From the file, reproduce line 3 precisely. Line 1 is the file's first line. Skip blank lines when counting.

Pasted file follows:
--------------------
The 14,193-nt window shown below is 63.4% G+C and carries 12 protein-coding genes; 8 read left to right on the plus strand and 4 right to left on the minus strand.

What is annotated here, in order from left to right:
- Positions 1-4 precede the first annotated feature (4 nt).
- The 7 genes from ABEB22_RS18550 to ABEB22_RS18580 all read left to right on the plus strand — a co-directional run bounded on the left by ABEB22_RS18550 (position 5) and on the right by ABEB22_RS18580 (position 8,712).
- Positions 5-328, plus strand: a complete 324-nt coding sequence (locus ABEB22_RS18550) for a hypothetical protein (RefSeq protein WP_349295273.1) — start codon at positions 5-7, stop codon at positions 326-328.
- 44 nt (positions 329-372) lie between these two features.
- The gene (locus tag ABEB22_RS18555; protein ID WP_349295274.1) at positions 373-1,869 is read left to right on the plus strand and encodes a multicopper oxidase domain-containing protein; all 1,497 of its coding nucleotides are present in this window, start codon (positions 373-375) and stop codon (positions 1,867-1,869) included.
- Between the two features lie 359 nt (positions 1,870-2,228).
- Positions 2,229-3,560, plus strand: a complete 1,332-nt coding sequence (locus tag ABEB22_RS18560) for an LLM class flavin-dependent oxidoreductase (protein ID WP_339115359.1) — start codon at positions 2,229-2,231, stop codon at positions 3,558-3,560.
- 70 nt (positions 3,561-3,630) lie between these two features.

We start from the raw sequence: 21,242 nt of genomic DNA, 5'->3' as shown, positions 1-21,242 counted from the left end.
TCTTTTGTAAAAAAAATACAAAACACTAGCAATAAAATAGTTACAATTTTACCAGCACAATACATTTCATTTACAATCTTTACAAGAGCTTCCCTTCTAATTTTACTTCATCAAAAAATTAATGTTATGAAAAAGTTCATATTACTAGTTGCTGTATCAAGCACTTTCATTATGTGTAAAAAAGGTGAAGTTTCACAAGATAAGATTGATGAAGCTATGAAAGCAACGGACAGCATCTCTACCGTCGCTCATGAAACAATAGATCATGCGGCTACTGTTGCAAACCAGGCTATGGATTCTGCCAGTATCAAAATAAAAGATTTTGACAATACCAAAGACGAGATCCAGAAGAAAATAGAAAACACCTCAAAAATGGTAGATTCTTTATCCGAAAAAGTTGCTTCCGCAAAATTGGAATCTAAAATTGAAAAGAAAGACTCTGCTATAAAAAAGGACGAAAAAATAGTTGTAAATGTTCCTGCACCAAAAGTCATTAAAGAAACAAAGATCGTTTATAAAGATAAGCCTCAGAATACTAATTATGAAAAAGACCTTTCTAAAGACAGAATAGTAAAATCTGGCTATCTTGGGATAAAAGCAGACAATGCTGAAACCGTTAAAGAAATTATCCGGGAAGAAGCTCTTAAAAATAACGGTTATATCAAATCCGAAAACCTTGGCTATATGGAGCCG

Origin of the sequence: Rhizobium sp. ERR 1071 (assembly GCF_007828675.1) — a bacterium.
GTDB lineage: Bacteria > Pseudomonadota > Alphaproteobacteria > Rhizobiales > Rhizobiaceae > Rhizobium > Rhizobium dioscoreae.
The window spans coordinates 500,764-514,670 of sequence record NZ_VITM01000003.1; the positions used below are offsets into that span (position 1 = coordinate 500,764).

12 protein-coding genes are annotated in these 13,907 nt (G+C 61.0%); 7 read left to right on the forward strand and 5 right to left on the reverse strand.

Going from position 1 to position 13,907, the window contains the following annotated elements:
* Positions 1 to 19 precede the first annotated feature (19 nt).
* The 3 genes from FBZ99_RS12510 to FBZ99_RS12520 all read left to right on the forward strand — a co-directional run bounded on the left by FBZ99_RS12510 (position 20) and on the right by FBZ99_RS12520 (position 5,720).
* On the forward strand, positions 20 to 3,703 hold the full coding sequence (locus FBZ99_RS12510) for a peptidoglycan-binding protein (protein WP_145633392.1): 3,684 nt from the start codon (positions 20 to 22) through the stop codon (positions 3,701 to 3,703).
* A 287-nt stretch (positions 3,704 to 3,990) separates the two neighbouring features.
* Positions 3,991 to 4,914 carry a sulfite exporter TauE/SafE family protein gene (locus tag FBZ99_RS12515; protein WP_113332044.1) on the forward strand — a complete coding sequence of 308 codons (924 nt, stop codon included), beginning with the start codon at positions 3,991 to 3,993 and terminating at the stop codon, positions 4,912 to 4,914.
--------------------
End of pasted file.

- Positions 1-4 precede the first annotated feature (4 nt).